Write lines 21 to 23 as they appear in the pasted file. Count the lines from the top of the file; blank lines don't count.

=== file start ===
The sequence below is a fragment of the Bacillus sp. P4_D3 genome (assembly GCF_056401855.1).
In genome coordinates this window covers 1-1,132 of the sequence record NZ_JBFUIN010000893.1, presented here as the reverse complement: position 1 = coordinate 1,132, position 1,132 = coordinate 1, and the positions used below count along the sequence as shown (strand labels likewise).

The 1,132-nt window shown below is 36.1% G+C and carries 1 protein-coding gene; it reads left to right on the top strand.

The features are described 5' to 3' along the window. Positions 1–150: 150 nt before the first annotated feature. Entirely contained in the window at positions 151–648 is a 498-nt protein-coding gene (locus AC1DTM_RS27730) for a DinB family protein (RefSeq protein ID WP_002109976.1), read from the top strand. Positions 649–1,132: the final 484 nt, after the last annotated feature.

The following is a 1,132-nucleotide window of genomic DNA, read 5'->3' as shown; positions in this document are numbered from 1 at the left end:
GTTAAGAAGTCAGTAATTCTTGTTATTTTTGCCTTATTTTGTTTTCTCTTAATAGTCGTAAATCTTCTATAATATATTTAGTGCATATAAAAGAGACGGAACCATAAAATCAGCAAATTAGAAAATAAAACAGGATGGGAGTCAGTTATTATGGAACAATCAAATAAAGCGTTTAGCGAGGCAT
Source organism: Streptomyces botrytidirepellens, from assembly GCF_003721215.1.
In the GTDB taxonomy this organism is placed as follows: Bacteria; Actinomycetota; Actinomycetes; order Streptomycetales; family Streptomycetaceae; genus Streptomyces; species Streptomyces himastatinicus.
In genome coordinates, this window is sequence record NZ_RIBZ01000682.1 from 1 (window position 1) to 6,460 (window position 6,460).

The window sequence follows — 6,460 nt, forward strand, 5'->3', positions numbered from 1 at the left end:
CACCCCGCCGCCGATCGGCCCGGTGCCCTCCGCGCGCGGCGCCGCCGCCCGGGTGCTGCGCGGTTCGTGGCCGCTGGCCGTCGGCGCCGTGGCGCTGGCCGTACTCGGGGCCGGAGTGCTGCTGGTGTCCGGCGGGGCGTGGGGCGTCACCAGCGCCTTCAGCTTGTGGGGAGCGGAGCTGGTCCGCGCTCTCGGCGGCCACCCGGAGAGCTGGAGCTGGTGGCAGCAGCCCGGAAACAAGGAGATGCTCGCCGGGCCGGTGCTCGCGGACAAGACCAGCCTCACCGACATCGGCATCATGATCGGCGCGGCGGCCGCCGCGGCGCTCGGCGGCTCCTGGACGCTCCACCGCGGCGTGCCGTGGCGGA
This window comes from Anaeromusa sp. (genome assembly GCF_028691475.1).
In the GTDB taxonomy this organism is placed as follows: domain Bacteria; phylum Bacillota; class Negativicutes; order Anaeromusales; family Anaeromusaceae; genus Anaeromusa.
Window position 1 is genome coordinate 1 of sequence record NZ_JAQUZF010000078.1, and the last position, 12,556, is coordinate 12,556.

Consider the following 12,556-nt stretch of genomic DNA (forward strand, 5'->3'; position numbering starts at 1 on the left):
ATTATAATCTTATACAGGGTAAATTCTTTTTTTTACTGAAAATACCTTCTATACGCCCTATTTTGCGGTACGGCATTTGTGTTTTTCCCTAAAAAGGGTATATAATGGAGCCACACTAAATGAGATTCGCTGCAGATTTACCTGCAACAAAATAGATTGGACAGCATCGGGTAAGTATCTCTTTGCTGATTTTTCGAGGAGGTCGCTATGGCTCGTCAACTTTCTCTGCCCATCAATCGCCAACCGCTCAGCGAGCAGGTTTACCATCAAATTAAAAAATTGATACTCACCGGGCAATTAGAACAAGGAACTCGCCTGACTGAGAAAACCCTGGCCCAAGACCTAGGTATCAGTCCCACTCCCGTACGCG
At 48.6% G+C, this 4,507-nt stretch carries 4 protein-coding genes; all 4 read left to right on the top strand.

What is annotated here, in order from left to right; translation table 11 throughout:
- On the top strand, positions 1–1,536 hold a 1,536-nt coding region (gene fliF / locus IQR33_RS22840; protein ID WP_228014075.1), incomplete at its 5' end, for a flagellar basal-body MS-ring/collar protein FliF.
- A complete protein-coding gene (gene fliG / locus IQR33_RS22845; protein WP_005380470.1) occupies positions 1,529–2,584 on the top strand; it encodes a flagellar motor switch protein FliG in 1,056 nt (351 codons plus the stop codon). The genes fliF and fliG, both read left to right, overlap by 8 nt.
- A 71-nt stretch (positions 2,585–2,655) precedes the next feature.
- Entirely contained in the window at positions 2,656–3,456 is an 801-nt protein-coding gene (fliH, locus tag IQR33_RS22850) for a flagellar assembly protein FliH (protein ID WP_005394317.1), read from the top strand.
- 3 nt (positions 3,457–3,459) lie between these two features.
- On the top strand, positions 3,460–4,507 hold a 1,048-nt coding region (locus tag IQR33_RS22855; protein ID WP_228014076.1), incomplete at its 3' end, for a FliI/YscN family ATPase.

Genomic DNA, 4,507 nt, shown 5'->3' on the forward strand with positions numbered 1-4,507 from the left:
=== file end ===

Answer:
- A 71-nt stretch (positions 2,585–2,655) precedes the next feature.
- Entirely contained in the window at positions 2,656–3,456 is an 801-nt protein-coding gene (fliH, locus tag IQR33_RS22850) for a flagellar assembly protein FliH (protein ID WP_005394317.1), read from the top strand.
- 3 nt (positions 3,457–3,459) lie between these two features.